Wool Rugs and Fibers in Carpet Weaving
How is Wool Harvested and Woven into Rugs and Carpets?
Wool Rugs – Wool is the most common material used in making rugs, at least in regard to the pile or the flat-woven facing of the rug. It comes primarily from sheep, although goat hair can be used as well. The quality of these fibers can and does vary enormously.
Some sheep produce wool that is soft and lustrous, with a silky sheen that is enlivened by proper illumination. Others may have wool that is more dull and un-reflective… but those that are more lustrous are generally moist or lanolin-rich. They are far healthier and more durable than those that are dry.
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One of the most important choices that weavers make is the quality of the wool they use. It affects the cost and value of a rug, as well as its ability to stand up to use. Some, however, were chosen for their fineness, softness and textural delicacy.
Some of the wool comes from the neck and belly of the sheep, like Angora, or, in the case of Indian Pashmina, from the downy layer close to the skin of the animal. Wool may also be used for the foundation of the rug as well as for the pile or facing.
The rug weavers who used wool fibers to construct the carpet’s foundations were mostly tribal, nomadic or tribes people. Therefore, their rugs are more typical of the village rug weaving where the designs are more primitive and the construction would not be as fine.
Learning about wool and rugs
As you may already know, there are different qualities of wool available for purchase. Even though there are various others, two are the main factors that are taken into account when assessing the quality of a certain wool. The first one is the length of the average individual strand of hair (where longer strands have a higher level of quality). The second important factor for assessing the quality of wool is the part of the animal where the hair grew. When it comes to wool, the finer and thinner strands of hair are the most desirable due to being softer and having a longer staple. In addition to these, there are external factors that may affect the quality of wool. Some of the most important ones are the type of habitat, climate, altitude and vegetation.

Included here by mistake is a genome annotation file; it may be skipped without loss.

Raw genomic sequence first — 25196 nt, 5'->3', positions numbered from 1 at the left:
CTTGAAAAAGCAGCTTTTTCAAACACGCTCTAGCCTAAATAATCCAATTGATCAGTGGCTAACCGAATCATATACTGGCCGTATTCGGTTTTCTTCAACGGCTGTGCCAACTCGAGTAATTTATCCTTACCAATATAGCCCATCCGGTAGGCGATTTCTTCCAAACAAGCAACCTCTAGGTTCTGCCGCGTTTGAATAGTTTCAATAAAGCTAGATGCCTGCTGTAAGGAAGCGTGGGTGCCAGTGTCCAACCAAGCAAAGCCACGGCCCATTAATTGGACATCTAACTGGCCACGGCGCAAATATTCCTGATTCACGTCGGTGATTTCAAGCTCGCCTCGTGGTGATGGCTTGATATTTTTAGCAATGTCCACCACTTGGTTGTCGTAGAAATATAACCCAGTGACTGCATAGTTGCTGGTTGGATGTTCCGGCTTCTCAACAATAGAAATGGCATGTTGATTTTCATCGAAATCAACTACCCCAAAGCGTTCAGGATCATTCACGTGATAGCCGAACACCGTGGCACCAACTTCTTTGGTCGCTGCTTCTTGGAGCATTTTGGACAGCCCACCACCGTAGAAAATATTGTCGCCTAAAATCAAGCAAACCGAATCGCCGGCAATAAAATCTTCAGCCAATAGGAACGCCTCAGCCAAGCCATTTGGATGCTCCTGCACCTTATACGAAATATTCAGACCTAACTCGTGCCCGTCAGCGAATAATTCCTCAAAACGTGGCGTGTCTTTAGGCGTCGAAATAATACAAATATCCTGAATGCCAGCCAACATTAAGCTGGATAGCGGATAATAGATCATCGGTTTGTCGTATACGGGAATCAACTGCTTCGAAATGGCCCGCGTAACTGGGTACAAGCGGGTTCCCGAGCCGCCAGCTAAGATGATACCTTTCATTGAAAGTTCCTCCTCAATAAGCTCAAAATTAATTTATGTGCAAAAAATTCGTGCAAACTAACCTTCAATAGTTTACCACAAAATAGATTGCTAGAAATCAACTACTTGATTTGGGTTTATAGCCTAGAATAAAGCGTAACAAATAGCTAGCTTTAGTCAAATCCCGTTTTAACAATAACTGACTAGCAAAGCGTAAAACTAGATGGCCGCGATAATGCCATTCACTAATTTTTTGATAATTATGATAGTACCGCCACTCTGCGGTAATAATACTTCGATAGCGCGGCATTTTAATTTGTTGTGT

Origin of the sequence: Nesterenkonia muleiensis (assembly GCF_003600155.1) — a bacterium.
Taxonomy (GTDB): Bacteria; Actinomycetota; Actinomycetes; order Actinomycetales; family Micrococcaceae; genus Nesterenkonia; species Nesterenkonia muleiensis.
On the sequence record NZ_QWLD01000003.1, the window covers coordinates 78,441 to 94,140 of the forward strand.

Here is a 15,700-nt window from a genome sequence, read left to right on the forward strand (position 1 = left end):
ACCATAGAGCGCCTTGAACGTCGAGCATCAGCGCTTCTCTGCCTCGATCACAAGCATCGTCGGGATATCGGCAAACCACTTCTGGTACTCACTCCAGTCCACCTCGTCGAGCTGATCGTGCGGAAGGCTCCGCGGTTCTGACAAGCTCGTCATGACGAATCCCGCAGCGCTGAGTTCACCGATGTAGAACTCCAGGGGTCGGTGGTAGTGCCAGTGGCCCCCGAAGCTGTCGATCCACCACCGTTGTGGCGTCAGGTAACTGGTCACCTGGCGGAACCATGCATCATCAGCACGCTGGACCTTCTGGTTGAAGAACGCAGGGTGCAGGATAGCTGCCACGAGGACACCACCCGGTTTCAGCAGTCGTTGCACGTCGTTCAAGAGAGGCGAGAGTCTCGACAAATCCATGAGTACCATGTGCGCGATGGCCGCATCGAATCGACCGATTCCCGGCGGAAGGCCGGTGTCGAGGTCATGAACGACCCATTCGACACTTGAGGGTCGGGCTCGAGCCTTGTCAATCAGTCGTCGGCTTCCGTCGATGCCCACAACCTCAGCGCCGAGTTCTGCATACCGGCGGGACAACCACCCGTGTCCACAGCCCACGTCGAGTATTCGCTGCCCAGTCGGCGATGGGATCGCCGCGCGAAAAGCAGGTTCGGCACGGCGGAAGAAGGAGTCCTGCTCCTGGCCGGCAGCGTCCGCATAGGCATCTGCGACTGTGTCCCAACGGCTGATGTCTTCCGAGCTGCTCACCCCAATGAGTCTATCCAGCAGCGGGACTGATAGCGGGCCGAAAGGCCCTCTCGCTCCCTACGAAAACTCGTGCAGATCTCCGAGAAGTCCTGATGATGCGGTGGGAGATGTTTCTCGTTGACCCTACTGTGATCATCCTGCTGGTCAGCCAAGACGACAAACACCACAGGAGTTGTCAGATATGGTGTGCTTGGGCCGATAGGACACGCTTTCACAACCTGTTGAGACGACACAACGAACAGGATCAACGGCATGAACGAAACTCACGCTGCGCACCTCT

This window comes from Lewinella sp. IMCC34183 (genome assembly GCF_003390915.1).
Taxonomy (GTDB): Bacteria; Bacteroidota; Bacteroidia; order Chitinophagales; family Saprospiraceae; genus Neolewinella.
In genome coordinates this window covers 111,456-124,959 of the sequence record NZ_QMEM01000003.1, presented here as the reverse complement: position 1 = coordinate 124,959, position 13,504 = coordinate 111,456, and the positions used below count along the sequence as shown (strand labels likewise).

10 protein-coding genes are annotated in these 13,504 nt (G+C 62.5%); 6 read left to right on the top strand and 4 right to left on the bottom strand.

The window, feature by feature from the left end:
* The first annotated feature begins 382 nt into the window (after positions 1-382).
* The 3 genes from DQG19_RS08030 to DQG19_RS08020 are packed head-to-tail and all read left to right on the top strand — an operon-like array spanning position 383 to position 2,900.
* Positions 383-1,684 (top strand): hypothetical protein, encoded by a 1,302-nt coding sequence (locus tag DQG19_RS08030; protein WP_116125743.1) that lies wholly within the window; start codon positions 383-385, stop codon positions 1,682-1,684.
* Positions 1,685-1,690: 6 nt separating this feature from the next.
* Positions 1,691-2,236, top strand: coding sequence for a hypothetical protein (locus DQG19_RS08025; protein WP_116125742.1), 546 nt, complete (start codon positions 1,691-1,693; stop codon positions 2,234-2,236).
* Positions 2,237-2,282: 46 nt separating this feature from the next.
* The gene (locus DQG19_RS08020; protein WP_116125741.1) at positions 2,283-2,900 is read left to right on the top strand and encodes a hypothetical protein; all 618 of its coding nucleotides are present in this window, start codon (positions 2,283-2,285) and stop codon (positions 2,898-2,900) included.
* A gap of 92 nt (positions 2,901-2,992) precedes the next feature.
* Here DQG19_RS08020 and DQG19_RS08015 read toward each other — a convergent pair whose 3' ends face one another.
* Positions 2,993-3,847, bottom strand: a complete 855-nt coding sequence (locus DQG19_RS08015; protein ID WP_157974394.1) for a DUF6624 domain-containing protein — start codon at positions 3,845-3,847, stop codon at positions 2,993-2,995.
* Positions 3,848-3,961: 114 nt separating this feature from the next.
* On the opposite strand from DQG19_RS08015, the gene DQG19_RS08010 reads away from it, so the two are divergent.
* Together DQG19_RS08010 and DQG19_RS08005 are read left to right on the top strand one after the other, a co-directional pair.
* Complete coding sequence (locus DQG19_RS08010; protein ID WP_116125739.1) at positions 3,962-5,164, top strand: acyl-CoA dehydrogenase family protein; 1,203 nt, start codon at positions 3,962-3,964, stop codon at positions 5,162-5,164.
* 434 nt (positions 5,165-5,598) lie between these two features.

It’s important to mention that there are various sub types and byproducts of wool. Often, sellers make false claims regarding these types of material.
In order to help you avoid confusion, below are the accurate meanings of the terms that are used to describe wool for rugs:
For Starters, what is wool?
Simply put, wool is hair that is harvested from certain animals. Most commonly, wool is taken from sheep. However, it may also be harvested from other animals such as goats and camels. A quick and easy way to determine whether something is made of wool is by removing a small knot and burning it. If it is real wool, the burnt knot will produce a smell that is very similar to that of burnt human hair.
What are The Different Types of wool in the rug weaving industry?
- New Zealand Wool: This is a type of wool that is generally recognized for its long staple and amazing softness. Its high quality has a lot to do with the low altitude and abundant vegetation of the country. Often, New Zealand Wool is mixed with wool of less quality to lower costs.
- Gazni Wool: Coming from high-grazing sheep that live in the mountainous regions of Afghanistan, Gazni Wool is a high-quality type of wool that is normally used in Peshawar weavings. It stands out due to its soft and yet firm texture. When treated correctly, it has a very slippery feel that turns into a crisp and solid feel when it is clipped.
- Semi-Worsted Wool: This byproduct is the result of combing unprocessed wool in order to extract the strands that have more length and better quality. After being isolated, the high-quality wool strands are mixed with medium-grade strands, resulting in semi-worsted wool.
- Worsted Wool: Similarly to semi-worsted wool, worsted wool results from the process of combing the wool in order to extract the strands that have excellent quality. Unlike semi-worsted wool, however, worsted wool is not combined with any other wool in order to maintain the excellence of its quality.
- Qurk / Kork Wool: Qurk is the term that is used to refer to the wool that is taken from the neck, belly and underarms of sheep. It is considered to be the best type of wool to be taken from a sheep. Typically, this wool is used for the finest and more expensive weavings. Kork is usually found in high-quality oriental rugs such as Kpsi Isfahan and Nain. Untreated Qurk wool is characterized by its compact, firm and dull texture.